Now, I don’t think knowing *which* son was almost sacrificed makes much difference. But I do think it really happened, and was an important part of Abraham’s life. And I do think he really existed. Abraham is part of a rich cultural tradition that extends from Turkey to Western China. There’s this one pool in Turkey people claim is the site of Abraham’s own near-sacrifice. The story goes that when the angel appeared to save Abraham, the knife was thrown into a nearby pool and turned into a bunch of fish. You can see the fish to this very day. My religion professors at BYU maintain that Turkey is a more likely site of Ur than Iraq, based on archaeological evidence.

    Just sayin’.

    • Ted

      The reason why the Abrahamic sacrifice makes little sense to me is because this was something God had explicitly commanded him not to do. Sacrificing children is A Really Bad Thing on almost unequivocal terms. On top of that, one of the big catalysts in Abraham’s life was God saving Abraham from the exact same situation. To me, it’s like asking an almost rapist victim to rape someone to prove their faithfulness or something and being stopped at the last minute. The very fact Abraham was saved from such a situation and then commanded to do it only compounds the trauma of the command. This is why it makes so little sense to me within the larger context of Abraham’s life. What he is asking for is not only A Very Hard Thing but also a really despicable thing, in my opinion. There are significantly less traumatic ways to teach about the Savior’s pending sacrifice (like, say, a vision in Nephi’s case).

      I have heard only a few suggestions that seem to placate my sense of justice. One woman suggested that Abraham is the type of person who learns best by example. He argues with God (this we see in Sodom and Gomorrah) and is relentless in his pursuit for greater knowledge and wisdom. Perhaps he had reached a level that could only be surpassed by such a test as this, but I cannot help but feel this was a cruel way to test him. Abraham may have been ready, but was Sarah ready for her husband to try and sacrifice her son? Was Issac that advanced to be ready to be sacrificed? Perhaps Abraham thought that this sacrifice was for Issac and God would save Issac like he saved Abraham? But whenever I suggest that perhaps Abraham knew some divine intervention was going to occur, they say that would take away from Abraham’s faith. These explanations do not satisfy me.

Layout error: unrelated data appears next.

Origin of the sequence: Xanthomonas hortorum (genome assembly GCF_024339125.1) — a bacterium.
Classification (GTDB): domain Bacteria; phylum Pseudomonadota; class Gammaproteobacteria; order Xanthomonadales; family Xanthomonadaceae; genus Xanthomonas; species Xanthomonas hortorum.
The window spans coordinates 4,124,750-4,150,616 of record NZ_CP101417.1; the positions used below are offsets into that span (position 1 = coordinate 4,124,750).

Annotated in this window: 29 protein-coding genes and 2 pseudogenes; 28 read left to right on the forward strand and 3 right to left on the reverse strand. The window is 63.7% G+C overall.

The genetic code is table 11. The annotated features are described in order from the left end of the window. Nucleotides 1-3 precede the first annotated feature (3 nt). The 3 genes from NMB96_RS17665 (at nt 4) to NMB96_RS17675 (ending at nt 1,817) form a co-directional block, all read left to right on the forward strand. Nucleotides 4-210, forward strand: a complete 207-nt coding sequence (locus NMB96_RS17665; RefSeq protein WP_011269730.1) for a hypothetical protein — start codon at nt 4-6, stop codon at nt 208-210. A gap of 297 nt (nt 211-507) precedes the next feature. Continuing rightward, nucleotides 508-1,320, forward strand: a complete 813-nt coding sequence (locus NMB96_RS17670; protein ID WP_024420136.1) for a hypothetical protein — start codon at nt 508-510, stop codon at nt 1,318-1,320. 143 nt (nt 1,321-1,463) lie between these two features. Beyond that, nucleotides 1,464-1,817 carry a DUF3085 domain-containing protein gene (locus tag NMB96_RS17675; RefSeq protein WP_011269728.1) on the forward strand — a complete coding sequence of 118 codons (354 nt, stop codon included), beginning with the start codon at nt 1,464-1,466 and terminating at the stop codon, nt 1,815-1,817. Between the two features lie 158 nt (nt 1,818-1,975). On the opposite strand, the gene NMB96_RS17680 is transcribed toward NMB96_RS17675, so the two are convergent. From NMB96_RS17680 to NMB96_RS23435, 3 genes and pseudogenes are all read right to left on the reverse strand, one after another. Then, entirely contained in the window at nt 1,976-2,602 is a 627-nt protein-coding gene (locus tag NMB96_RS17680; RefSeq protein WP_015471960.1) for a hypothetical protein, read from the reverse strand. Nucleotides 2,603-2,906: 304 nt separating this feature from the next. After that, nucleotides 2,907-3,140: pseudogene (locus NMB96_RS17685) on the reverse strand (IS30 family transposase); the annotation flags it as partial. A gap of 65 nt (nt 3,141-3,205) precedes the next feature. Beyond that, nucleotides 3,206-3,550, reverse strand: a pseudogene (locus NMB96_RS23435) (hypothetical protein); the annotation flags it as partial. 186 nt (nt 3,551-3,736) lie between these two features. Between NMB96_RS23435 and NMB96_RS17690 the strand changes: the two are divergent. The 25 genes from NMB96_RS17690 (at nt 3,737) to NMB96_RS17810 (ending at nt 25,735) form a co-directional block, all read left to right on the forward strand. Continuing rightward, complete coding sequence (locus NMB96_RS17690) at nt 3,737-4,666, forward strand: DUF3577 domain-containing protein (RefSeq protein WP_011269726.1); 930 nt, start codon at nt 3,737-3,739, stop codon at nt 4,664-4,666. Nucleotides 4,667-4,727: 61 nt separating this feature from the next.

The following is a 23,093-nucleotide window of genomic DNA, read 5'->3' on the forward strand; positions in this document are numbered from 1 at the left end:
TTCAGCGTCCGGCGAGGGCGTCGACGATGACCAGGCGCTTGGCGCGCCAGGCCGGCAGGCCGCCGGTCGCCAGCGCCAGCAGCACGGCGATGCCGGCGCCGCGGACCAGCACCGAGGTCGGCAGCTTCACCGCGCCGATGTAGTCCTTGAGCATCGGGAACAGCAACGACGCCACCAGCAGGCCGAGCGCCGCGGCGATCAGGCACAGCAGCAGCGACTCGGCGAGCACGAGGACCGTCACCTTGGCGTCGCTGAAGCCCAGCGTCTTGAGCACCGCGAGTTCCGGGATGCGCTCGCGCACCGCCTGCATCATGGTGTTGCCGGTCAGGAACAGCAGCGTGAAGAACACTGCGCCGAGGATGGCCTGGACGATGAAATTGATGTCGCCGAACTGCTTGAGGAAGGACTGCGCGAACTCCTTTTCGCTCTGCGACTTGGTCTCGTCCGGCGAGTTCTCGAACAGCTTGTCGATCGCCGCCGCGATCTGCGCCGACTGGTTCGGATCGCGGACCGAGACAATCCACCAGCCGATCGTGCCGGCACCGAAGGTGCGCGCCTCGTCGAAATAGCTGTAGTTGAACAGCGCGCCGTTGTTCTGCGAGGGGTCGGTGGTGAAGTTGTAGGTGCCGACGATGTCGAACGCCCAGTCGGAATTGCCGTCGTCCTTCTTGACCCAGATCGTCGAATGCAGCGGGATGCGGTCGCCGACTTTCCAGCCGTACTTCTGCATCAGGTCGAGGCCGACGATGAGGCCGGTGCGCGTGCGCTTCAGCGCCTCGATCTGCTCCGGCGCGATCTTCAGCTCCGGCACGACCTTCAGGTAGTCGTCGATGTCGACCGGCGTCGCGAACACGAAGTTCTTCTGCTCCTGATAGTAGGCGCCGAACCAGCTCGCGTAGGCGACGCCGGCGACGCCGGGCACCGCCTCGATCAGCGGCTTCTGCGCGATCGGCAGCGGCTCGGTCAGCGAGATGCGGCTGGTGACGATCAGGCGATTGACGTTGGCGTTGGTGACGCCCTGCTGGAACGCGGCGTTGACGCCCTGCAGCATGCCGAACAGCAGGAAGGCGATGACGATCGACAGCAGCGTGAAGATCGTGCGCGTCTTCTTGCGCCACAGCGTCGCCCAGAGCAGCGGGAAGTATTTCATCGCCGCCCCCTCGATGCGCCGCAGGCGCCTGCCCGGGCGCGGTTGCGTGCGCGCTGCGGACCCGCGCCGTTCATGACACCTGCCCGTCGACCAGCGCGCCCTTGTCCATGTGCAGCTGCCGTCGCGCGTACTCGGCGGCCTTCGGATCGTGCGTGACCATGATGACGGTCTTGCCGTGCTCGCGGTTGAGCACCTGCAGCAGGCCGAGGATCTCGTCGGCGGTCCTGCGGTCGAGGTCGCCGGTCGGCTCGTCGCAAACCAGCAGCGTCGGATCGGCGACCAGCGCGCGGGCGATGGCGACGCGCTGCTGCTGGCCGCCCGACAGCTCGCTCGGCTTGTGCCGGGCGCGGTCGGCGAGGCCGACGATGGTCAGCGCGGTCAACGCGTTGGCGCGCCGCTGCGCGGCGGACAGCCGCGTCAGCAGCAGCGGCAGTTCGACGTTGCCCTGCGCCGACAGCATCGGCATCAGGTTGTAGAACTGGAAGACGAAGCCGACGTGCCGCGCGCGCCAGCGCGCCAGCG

I also am not sure how much I can take a 6000 year old story at face value. We can barely get today’s news without some kind of spin or skewing of the facts. Could a 6000 year old story really remain factual at all? Perhaps God used a really graphic example to explain the coming of the Messiah and His impending sacrifice which then became exaggerated to fit the purposes of the storytellers over time. Would this not be more likely than God commanding Abraham to contradict his entire life’s purpose?

      The kind of faith that leads us to do truly horrendous acts of violence simply because God told us so can only bring sorrow, not happiness or greater faith. I feel like the only reason we as Church members can talk about such a traumatic story so glibly is because of the rule of humor – it’s funny until someone gets hurt. Since nobody really got hurt at the conclusion of the story, we can talk about it with a sigh of relief. But what if Abraham really did ritualistically slaughter and sacrifice Issac? Would we be so quick to talk about this story still?

    • Ted

      Also, I just want to add that I think something to the effect of “I’m going to send my Son and he will be sacrificed for the sins of the world” did happen (in that, Abraham was taught such a thing). And I do think Abraham did exist as a person. But I don’t know how much of it was a literal acting out the sacrifice with the intention of following through with such a gruesome act.